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TweakTown's New PSU Testing Methodology Explained - The Test Regimen

With our new dedicated power supply reviewer David about to go into full swing, we first run over our PSU testing methods we plan to use hereon.

| Other PSUs in Cases, Cooling & PSU | Posted: Feb 14, 2009 5:00 am

The Test Regimen

 

After some careful consideration on potential approaches, our test regimen includes five non-variable load tests. Each of these power loads represents a class of modern gaming system, from a standard gaming system all the way through to a highly over-clocked top tier system with relative loads defined on each of the voltages. We had considered using simple percentage based PSU specific loads (20, 40, 60, 80 and 100%) equally spread across each of the voltages up to the maximum capacity, but unfortunately this does not represent any type of realistic load. So, instead of theoretical tests that do not reflect any type of real demand, we have instead defined the following five enthusiast class systems for testing.

 

TweakTown's New PSU Testing Methodology Explained

 

Each defined system class will draw a defined wattage and amperage on each of the main voltage rails. You will notice that the 3.3 and 5 volt rails loads both stay relatively low compared to the 12 volt loads. This represents true power demands of a modern enthusiast system and helps explain why so many manufacturers focus on marketing the 12 volt capacity of the power supply.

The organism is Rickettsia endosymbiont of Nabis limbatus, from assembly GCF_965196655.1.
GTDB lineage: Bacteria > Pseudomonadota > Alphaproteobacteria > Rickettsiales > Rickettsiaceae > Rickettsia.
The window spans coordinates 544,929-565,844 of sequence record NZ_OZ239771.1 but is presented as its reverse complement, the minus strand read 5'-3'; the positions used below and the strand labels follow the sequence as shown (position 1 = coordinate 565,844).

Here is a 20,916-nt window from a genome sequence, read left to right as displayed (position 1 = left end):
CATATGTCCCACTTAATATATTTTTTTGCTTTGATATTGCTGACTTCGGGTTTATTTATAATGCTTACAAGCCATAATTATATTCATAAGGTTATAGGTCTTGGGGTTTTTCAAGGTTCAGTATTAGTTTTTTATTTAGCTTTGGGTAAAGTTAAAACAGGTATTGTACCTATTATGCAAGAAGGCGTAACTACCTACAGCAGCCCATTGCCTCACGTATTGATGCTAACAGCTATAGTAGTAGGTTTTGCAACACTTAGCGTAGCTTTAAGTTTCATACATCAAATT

Next, to round out these five standard system tests, we do a final test and load up the power supply with as much draw as possible per specification on the 12V rails to see how well the unit performs. We bring up the 3.3V and 5V loads a little more than the standard test to represent additional cooling and over-clocking along with an increase on the 12V rail(s) up to a maximum of about 76.5 amps. It would be hard to imagine any current system using too much more power considering the recent emphasis on reducing the power draw of peripherals.

 

In the case of multiple 12V rails, each is loaded with differing amperages to represent actual PC loads. The CPU draw is relatively constant and as you add more peripherals, especially graphics cards, the loading increments in large steps and does not load the 12V rails evenly. The following list represents the type and number of components represented by each of the system specific load tests.

 

TweakTown's New PSU Testing Methodology Explained

 

What is the impact of this? - Let's say you were considering a four rail PSU to power your single GTX 280 system. It is then possible one of the 12V rails could potentially have no effective load. It will depend how the power supply manufacturer has designed the voltage distribution. To make sure you have the right information, each review will note this distribution. For example:

 

TweakTown's New PSU Testing Methodology Explained

 

To allow for these PSU specific variations, each of the rails will be loaded uniquely to reflect an actual peripheral load from the class specific CPU, graphics card (one, two, and three), peripherals and cooling loads. If we had simply loaded all the rails evenly, the tests would not reflect an actual system load. If the power supply operates within specifications for a test class similar to your system configuration, you will be more confident that it will operate, as tested, in your actual system.

 

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